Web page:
Real Estate Convictions

France : 1st semester 2020

The “Great Lockdown” following the Covid-19 pandemic had an extremely negative impact on global activity during the first six months of 2020. The health crisis, which is already considered to be unprecedented, will inflict a deep recession on the world economy in 2020 (-4.9%) before GDP growth ticks up again in 2021 (+5.4%), according to the IMF. In the eurozone, Europe is facing major economic difficulties after the first wave of the epidemic, although activity is starting to show positive signs of a recovery. GDP forecasts for the eurozone point to a 8.0% contraction in 2020 before a strong 6.1% rebound in 2021. As the various countries have not been affected in the same way by the pandemic and governments were unable to coordinate their responses, the recessions will differ in their intensity in 2020 within the eurozone, with the Netherlands at -4.6%, Germany at -6.1%, Italy at -9.3%, France at -10.2% and Spain at -10.6%.

Many unknown factors could challenge these projections, however, such as a second wave of Covid-19 or sluggish household consumption in Europe. At the same time, there are also factors supporting a stronger recovery. One of these is the ECB’s policy of unlimited intervention to ensure the liquidity of the capital markets and the banking sector. The agreement reached on the €750 billion European stimulus plan, which combines the pooling of €390 billion of debt (subsidies) with €360 billion of loans, is an EU-wide stimulus instrument the like of which has never been seen before. It includes subsidies of €40 billion for France, €60 billion for Spain and €81 billion for Italy.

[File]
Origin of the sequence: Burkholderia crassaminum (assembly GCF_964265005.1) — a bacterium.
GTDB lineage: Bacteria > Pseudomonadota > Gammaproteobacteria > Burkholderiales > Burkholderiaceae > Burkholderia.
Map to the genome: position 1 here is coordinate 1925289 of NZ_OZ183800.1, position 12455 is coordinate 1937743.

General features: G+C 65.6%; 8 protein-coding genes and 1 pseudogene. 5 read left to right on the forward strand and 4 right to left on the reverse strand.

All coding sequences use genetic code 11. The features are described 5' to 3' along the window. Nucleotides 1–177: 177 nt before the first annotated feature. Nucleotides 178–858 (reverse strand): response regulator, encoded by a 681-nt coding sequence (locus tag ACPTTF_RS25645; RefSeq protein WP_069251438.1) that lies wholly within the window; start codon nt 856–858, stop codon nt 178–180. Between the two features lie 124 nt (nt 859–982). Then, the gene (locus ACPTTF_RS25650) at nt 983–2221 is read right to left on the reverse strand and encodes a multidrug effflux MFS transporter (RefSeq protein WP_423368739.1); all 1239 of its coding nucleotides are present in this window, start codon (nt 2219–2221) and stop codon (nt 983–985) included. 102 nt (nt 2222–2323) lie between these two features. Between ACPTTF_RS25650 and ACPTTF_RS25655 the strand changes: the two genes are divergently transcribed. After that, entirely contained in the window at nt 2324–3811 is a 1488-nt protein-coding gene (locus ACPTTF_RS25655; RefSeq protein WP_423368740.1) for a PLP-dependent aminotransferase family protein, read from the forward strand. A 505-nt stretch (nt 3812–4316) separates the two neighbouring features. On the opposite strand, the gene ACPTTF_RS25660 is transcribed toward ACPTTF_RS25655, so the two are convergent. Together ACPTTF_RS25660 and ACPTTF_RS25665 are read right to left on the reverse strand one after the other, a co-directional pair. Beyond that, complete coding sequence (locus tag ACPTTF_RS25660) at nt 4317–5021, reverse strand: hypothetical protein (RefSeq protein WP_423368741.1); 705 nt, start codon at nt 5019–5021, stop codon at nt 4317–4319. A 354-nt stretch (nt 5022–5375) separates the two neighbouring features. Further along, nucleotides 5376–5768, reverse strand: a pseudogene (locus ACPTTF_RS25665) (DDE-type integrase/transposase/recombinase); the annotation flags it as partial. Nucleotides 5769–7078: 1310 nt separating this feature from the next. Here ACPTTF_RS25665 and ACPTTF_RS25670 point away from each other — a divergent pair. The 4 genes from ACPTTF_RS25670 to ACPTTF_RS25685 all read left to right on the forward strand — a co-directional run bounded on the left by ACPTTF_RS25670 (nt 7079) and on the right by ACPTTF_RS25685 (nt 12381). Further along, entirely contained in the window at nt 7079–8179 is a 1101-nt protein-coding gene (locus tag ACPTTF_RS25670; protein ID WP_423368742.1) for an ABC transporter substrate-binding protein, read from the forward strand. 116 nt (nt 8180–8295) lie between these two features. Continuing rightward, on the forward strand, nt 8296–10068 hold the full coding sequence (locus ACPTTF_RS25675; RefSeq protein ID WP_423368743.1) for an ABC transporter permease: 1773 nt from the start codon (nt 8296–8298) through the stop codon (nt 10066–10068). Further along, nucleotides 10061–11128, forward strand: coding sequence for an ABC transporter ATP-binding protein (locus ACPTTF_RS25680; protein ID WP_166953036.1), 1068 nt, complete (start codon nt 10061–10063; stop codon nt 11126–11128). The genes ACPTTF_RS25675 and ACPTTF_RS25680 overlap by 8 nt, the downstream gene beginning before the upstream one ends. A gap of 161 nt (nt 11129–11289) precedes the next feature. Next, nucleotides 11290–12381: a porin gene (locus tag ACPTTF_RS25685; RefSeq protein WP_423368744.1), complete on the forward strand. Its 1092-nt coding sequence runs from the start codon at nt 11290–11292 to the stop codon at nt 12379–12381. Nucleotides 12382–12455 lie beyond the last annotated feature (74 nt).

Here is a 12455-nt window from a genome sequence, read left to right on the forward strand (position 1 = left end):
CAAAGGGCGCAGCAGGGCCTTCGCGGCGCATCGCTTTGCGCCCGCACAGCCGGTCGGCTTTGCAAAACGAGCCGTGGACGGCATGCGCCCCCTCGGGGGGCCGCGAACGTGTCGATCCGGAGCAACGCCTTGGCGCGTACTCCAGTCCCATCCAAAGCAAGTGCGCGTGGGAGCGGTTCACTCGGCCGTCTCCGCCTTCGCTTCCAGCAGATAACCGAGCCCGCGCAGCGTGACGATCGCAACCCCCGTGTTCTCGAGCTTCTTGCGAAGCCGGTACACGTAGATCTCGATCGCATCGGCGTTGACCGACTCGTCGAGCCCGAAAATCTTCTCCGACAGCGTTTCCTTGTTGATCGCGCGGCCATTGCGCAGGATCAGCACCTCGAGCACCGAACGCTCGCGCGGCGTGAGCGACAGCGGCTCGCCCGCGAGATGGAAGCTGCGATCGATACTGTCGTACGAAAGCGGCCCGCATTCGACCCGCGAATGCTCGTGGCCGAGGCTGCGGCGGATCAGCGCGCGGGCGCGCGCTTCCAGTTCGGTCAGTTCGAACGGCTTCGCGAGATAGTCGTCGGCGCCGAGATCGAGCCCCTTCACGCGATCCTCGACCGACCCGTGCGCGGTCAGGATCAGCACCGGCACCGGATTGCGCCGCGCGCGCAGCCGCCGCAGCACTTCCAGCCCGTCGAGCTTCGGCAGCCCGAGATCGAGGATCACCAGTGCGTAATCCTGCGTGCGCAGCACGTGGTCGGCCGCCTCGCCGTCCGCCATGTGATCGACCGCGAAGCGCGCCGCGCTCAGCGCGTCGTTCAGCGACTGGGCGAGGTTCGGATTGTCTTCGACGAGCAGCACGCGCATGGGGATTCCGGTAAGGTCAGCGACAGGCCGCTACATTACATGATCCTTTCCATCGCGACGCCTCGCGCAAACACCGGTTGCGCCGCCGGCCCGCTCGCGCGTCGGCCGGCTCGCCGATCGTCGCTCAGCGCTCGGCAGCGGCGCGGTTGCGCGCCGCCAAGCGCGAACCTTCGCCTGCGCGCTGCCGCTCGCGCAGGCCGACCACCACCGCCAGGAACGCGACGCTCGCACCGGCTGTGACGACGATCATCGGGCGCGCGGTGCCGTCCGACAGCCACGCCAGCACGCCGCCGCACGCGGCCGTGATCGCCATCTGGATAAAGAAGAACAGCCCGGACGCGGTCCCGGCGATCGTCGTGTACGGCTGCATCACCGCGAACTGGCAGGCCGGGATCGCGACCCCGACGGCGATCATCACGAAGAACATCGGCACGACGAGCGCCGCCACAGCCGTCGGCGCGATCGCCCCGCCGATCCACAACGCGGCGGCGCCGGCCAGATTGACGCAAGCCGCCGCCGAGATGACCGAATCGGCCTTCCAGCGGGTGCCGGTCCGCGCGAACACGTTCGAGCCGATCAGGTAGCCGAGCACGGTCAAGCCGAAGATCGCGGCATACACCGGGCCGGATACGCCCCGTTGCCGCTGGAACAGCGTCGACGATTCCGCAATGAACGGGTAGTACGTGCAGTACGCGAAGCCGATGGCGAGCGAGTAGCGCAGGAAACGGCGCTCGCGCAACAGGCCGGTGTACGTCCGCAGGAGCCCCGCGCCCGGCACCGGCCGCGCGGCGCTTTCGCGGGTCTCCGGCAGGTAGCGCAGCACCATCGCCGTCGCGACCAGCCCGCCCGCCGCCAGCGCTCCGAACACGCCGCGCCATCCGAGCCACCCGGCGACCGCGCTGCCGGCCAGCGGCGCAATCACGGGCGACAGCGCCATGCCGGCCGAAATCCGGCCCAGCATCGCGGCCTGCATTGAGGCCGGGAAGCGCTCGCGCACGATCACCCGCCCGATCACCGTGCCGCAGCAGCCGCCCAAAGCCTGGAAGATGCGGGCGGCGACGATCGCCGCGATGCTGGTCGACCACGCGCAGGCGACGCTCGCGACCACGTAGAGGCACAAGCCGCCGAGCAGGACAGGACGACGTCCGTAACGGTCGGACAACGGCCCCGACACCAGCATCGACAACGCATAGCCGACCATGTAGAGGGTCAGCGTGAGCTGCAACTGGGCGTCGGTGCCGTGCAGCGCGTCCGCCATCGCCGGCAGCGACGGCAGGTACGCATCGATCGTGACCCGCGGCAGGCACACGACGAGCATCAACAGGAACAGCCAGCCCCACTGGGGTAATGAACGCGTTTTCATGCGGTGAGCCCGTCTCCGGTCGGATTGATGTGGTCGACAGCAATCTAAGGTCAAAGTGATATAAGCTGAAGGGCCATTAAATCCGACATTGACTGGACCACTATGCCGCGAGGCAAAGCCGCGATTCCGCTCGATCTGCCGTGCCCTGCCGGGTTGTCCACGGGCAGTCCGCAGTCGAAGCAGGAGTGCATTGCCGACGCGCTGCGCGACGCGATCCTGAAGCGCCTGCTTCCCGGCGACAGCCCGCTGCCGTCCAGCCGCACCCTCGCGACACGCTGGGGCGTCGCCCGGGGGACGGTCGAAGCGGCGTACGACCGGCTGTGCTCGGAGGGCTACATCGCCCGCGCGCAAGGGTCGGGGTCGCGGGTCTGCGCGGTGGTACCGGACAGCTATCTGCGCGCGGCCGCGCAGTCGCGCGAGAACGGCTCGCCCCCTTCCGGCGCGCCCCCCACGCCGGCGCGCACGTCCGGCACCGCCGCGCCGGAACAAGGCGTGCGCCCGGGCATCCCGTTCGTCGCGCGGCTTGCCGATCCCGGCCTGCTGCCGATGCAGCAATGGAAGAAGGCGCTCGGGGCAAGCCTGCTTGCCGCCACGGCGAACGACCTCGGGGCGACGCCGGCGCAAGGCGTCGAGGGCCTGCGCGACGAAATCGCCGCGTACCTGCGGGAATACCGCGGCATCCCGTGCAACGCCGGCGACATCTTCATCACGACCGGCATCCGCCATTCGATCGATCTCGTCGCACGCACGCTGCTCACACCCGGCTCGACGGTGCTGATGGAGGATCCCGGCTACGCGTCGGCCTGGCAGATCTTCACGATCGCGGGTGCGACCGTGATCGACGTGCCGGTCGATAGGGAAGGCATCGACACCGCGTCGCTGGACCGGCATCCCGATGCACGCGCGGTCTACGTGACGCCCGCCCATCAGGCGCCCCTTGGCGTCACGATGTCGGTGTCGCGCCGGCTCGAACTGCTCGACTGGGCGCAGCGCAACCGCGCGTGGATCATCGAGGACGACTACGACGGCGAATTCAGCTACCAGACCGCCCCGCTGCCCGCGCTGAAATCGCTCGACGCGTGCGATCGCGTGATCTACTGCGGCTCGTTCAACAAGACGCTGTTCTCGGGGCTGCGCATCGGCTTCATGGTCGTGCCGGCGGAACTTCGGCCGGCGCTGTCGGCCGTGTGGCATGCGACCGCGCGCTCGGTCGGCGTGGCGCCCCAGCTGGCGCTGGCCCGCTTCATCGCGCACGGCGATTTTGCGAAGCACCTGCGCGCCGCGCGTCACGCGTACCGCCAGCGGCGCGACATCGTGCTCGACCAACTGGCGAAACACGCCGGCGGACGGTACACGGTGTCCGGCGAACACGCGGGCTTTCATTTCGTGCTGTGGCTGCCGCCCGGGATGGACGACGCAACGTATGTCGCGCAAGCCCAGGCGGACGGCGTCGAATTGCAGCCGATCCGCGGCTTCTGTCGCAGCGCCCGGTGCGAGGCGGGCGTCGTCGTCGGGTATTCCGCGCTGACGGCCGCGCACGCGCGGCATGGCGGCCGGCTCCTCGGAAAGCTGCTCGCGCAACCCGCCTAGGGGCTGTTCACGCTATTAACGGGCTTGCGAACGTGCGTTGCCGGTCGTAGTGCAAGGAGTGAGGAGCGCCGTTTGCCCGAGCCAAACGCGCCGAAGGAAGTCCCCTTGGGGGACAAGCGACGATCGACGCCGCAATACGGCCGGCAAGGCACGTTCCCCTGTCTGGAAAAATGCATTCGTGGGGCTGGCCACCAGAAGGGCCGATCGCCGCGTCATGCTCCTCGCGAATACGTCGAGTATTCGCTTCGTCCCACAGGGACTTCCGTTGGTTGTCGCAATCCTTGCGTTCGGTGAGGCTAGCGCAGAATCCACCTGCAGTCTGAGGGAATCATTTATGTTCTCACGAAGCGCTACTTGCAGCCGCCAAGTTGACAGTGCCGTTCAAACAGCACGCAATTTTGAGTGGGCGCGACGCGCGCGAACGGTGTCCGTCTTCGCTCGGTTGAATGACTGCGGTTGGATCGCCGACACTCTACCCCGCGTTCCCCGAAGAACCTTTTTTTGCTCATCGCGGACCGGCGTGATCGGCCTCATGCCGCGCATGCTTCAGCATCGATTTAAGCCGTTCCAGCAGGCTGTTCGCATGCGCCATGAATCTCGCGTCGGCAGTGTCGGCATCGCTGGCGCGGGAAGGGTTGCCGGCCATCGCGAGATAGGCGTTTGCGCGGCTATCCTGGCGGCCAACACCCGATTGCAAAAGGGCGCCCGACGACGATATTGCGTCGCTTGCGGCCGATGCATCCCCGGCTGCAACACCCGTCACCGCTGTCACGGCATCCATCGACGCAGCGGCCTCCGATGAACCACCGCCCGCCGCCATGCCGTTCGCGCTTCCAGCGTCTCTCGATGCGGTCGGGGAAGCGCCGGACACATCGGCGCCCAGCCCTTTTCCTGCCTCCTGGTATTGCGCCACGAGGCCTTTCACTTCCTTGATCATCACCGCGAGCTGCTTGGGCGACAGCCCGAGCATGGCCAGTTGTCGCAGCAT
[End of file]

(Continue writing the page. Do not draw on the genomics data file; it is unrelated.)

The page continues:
With nearly €113 billion of investment in the first half of 2020 (-9% year on year), of which €72 billion for the eurozone (-7%), the European commercial1 real estate market has seen only a limited fall in investment volumes. Germany (€30.1 billion in the first half of 2020, up 19% year on year) has continued to capture capital, France (€15.0 billion, down 9%) is holding up well despite a strict lockdown, and the UK is continuing to be the focus of investors’ mistrust due to Brexit and its management of the health crisis (€20.1 billion , down 16%). With a reduction in investment volumes and the return of risk averse strategies, a new hierarchy of yields has emerged in Europe. Overall, based on the transactions observed, the prime residential yield for the major European cities has held steady. Likewise, the prime office yields for the most core assets have changed little, whereas the retail outlet yield has risen particularly steeply for shopping centres and retail parks. High street shops and grocery shops have been spared. Finally, the hotel yield has mostly risen in Europe.

Henry-Aurélien Natter, Research Manager, analyse the french real estate market for the first semester 2020.

Read the note

Source(s) for figures: CBRE, FMI, RCA and Oxford Economics

1 Commercial real estate refers to offices, retail outlets, logistics, services and residential assets aimed at institutional clients.

convictions immobilières france

The team

Daniel While
Daniel While Research, Strategy & Sustainability Director

Henry-Aurélien Natter
Henry-Aurélien Natter Head of Research

Adrien Isidore
Adrien Isidore Economist Statistician

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